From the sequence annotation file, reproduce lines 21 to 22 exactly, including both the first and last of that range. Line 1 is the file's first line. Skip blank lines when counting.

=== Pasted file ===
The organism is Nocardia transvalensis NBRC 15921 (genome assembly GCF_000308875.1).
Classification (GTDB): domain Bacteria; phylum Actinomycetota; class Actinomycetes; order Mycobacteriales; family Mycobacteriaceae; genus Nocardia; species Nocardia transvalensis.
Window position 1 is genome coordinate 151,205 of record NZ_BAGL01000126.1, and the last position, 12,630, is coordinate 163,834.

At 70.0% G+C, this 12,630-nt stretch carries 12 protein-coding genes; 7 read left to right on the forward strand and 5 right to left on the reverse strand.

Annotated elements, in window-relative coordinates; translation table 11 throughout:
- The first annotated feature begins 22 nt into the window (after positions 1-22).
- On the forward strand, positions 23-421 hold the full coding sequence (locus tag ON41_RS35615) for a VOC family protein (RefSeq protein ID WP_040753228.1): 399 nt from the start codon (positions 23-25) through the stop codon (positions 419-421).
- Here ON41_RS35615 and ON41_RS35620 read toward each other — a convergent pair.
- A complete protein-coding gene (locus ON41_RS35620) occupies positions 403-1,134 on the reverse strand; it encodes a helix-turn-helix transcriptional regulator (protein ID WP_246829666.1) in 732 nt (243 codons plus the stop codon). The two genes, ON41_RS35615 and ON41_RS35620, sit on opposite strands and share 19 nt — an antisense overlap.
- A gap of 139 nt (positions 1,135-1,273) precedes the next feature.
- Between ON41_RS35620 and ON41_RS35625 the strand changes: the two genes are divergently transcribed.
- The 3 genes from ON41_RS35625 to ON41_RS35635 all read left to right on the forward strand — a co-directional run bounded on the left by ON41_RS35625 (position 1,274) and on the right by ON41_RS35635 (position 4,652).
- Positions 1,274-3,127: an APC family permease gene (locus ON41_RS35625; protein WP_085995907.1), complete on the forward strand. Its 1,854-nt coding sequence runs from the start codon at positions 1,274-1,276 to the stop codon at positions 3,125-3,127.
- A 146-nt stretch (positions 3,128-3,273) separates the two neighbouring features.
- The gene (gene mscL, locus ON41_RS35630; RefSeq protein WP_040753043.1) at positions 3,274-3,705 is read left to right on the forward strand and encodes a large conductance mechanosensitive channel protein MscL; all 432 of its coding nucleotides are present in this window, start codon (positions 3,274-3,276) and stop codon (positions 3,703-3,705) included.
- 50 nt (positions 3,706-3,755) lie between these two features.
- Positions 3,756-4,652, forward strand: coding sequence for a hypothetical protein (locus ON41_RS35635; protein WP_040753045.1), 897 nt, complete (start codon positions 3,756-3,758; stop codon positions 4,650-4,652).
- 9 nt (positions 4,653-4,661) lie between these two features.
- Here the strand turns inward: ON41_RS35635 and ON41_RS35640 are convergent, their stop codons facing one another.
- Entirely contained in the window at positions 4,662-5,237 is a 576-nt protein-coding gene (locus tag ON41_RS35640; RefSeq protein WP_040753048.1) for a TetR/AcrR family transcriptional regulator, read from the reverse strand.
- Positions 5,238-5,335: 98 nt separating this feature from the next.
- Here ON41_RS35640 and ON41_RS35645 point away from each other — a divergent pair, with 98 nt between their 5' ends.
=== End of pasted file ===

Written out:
- Positions 5,238-5,335: 98 nt separating this feature from the next.
- Here ON41_RS35640 and ON41_RS35645 point away from each other — a divergent pair, with 98 nt between their 5' ends.